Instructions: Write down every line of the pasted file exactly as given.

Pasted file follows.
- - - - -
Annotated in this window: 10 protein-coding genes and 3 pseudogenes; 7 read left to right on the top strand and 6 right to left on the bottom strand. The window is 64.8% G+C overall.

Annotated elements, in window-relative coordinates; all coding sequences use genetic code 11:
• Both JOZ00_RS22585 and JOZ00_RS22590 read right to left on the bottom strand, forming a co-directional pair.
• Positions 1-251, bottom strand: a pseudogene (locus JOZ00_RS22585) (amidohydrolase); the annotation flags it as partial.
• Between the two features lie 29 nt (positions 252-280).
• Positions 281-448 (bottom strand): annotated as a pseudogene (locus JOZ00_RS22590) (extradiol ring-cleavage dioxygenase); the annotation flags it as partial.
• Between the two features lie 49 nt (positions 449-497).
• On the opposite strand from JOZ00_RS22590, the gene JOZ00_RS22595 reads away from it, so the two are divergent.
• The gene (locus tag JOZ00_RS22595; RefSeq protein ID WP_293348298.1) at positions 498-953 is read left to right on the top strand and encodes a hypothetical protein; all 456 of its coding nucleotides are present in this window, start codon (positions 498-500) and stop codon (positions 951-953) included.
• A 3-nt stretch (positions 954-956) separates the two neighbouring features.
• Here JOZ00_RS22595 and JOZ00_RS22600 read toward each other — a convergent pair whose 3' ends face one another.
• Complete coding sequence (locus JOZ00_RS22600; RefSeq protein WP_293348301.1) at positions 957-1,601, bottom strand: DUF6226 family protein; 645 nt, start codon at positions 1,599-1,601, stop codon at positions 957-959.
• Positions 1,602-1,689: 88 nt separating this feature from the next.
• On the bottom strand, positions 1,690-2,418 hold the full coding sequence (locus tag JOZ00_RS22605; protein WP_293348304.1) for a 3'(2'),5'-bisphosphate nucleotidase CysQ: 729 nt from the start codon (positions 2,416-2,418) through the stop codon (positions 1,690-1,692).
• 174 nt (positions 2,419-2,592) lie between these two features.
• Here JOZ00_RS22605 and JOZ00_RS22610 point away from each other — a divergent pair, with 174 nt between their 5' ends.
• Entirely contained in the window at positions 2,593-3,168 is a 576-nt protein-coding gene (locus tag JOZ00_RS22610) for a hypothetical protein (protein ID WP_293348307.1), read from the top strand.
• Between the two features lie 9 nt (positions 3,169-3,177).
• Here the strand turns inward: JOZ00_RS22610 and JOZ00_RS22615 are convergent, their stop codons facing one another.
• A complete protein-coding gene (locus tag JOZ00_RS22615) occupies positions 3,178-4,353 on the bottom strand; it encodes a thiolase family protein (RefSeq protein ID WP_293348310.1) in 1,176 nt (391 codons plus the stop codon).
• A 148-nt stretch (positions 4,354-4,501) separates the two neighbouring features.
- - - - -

Annotated in this window: 10 protein-coding genes and 3 pseudogenes; 7 read left to right on the top strand and 6 right to left on the bottom strand. The window is 64.8% G+C overall.

Annotated elements, in window-relative coordinates; all coding sequences use genetic code 11:
• Both JOZ00_RS22585 and JOZ00_RS22590 read right to left on the bottom strand, forming a co-directional pair.
• Positions 1-251, bottom strand: a pseudogene (locus JOZ00_RS22585) (amidohydrolase); the annotation flags it as partial.
• Between the two features lie 29 nt (positions 252-280).
• Positions 281-448 (bottom strand): annotated as a pseudogene (locus JOZ00_RS22590) (extradiol ring-cleavage dioxygenase); the annotation flags it as partial.
• Between the two features lie 49 nt (positions 449-497).
• On the opposite strand from JOZ00_RS22590, the gene JOZ00_RS22595 reads away from it, so the two are divergent.
• The gene (locus tag JOZ00_RS22595; RefSeq protein ID WP_293348298.1) at positions 498-953 is read left to right on the top strand and encodes a hypothetical protein; all 456 of its coding nucleotides are present in this window, start codon (positions 498-500) and stop codon (positions 951-953) included.
• A 3-nt stretch (positions 954-956) separates the two neighbouring features.
• Here JOZ00_RS22595 and JOZ00_RS22600 read toward each other — a convergent pair whose 3' ends face one another.
• Complete coding sequence (locus JOZ00_RS22600; RefSeq protein WP_293348301.1) at positions 957-1,601, bottom strand: DUF6226 family protein; 645 nt, start codon at positions 1,599-1,601, stop codon at positions 957-959.
• Positions 1,602-1,689: 88 nt separating this feature from the next.
• On the bottom strand, positions 1,690-2,418 hold the full coding sequence (locus tag JOZ00_RS22605; protein WP_293348304.1) for a 3'(2'),5'-bisphosphate nucleotidase CysQ: 729 nt from the start codon (positions 2,416-2,418) through the stop codon (positions 1,690-1,692).
• 174 nt (positions 2,419-2,592) lie between these two features.
• Here JOZ00_RS22605 and JOZ00_RS22610 point away from each other — a divergent pair, with 174 nt between their 5' ends.
• Entirely contained in the window at positions 2,593-3,168 is a 576-nt protein-coding gene (locus tag JOZ00_RS22610) for a hypothetical protein (protein ID WP_293348307.1), read from the top strand.
• Between the two features lie 9 nt (positions 3,169-3,177).
• Here the strand turns inward: JOZ00_RS22610 and JOZ00_RS22615 are convergent, their stop codons facing one another.
• A complete protein-coding gene (locus tag JOZ00_RS22615) occupies positions 3,178-4,353 on the bottom strand; it encodes a thiolase family protein (RefSeq protein ID WP_293348310.1) in 1,176 nt (391 codons plus the stop codon).
• A 148-nt stretch (positions 4,354-4,501) separates the two neighbouring features.